It might also seem like a weakness to be vulnerable as people can have the power to use it against you.
While your reasons for not opening up are completely valid, they can put a strain on your mental health as filtering your emotions can be exhausting.
It can help you to express yourself if you learn to communicate your needs effectively and know how to handle uncomfortable conversations like a pro.
Have you ever taken therapy? If yes, how was your experience?
Taking couple therapy can help to understand each other more on a deeper intimate level. Therapists are trained to notice patterns and attachment styles by getting to know the couple’s history individually.
This can help the couples to work on their relationship and understand why is there a disconnect in the relationship.
The stigma surrounding therapy doesn’t allow people to consider taking it. Especially, if their previous experience hasn’t been good, they further run away from the concept of therapy but you would be surprised to know that about 75% of people who enter psychotherapy show some benefit from it according to research.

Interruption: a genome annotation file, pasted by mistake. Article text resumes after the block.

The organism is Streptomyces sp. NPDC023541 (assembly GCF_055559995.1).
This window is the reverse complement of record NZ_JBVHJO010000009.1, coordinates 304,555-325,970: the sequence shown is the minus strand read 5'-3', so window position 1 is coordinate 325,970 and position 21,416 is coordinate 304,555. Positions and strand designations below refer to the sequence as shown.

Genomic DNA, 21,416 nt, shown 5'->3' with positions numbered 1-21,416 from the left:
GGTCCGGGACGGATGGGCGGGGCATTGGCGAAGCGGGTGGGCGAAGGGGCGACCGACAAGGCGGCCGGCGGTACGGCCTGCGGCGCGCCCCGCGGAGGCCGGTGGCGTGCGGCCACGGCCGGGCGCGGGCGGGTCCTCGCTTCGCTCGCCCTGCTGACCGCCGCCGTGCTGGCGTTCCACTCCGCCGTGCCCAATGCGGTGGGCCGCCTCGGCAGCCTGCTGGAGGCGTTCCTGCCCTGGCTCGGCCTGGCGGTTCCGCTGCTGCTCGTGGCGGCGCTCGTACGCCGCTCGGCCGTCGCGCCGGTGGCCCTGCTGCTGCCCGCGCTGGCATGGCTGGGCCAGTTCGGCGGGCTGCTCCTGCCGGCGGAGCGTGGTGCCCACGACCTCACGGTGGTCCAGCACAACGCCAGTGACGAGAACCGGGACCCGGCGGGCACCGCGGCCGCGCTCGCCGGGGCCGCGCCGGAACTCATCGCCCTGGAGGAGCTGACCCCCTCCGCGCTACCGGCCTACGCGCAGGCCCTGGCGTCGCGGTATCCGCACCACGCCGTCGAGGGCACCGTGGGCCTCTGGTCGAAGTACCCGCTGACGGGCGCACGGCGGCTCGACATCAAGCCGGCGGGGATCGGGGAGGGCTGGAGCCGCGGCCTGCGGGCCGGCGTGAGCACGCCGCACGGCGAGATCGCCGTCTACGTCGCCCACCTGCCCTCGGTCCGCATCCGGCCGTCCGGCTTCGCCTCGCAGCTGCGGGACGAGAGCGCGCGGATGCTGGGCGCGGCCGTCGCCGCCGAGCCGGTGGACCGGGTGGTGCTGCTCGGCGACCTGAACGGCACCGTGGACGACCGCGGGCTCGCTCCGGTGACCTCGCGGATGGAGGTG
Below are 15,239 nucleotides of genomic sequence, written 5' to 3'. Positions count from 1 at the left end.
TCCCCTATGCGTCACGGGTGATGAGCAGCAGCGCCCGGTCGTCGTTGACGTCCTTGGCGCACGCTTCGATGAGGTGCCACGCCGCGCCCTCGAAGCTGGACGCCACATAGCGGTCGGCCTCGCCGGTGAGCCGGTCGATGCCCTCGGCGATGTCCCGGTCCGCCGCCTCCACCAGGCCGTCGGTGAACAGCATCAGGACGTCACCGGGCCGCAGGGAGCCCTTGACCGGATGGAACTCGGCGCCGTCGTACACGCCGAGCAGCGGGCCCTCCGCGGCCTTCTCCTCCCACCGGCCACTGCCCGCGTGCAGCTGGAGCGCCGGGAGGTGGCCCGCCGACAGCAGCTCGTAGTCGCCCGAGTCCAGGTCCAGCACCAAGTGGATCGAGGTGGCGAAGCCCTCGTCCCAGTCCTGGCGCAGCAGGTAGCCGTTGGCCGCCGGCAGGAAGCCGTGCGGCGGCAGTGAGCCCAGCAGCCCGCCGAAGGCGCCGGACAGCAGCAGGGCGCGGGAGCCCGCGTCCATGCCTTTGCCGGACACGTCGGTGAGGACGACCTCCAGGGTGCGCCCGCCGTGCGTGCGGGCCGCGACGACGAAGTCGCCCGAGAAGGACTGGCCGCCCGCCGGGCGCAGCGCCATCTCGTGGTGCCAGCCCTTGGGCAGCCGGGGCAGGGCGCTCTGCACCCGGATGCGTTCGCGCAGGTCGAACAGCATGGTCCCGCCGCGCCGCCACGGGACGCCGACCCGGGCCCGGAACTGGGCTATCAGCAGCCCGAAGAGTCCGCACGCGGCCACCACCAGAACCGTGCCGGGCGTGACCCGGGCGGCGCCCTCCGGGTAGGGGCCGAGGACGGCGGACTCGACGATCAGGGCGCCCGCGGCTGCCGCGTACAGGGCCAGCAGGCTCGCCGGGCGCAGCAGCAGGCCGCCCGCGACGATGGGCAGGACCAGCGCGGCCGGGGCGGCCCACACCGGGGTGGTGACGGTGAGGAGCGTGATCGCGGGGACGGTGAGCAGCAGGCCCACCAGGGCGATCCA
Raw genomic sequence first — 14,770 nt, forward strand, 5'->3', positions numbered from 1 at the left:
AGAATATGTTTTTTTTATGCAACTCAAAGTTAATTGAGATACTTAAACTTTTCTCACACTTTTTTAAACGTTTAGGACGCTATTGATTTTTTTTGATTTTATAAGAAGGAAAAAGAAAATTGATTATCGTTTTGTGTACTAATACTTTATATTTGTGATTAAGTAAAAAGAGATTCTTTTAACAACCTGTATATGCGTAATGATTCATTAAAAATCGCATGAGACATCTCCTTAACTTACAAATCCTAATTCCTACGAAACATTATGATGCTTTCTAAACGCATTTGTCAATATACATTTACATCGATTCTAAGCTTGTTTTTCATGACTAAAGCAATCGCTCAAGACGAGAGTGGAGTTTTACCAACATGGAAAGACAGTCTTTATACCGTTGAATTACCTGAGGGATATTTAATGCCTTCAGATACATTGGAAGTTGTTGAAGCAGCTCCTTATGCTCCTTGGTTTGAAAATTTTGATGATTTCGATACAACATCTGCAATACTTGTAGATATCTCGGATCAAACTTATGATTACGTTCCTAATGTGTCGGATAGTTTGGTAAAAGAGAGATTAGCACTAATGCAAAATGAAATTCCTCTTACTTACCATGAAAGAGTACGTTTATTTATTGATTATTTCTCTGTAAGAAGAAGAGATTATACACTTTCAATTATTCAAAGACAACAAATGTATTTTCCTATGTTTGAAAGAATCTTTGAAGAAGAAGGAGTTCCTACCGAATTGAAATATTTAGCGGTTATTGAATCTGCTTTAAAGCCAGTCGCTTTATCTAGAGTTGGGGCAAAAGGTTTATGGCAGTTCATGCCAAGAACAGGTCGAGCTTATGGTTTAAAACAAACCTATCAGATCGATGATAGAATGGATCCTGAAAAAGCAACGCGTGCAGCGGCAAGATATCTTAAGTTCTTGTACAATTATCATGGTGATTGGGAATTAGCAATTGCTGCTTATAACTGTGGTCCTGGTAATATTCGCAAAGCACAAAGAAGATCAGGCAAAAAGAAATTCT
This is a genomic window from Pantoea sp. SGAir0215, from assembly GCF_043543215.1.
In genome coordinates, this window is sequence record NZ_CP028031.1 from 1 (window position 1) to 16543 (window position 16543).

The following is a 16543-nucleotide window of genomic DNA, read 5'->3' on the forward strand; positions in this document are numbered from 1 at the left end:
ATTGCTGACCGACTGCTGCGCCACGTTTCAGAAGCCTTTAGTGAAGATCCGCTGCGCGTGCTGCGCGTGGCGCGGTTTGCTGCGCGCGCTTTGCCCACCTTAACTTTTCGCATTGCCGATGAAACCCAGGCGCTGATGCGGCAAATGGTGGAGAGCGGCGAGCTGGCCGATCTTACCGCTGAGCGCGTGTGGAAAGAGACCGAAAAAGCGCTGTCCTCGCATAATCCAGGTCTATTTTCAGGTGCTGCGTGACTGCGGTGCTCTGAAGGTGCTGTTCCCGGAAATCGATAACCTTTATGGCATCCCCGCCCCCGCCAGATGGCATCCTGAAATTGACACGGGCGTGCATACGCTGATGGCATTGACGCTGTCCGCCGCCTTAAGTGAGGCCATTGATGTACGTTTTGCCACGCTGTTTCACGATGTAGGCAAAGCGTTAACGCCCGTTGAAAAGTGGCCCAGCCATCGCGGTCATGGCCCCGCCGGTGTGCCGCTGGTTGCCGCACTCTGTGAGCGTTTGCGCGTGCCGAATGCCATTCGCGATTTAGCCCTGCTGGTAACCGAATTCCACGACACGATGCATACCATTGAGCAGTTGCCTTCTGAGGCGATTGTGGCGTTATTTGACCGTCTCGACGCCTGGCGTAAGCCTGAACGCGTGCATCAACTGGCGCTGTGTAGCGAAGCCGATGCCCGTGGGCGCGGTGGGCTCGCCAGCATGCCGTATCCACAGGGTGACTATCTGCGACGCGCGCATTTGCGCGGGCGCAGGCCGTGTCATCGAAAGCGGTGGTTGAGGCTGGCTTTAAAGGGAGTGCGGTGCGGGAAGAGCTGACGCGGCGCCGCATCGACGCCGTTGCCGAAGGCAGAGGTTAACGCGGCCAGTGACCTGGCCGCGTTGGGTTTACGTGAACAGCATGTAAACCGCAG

There's also a stigma on counseling that only people who are "crazy" take therapy but anyone looking to maintain good mental health is welcome in therapy.
It can also be daunting for people to ask for help as they think the reason why they need help is that they can't handle the situation by their own selves but they forget that it takes courage to even realize and ask for help for your betterment.
Even in therapy, a counselor isn't trained to take away your pains. You have to put the effort to work on yourself but a therapist can tell you effective ways to do it.
People also feel that therapy wouldn't be effective or would just simply not work. While you're already dealing with a spectrum of emotions, fear of failure can be frightening and can take you further away from the thought of taking therapy.
If you see that your partner needs therapy but keeps avoiding it, try not to force them into therapy.
Instead, sensitize them to the idea of therapy slowly and gradually so they might consider taking therapy in the future.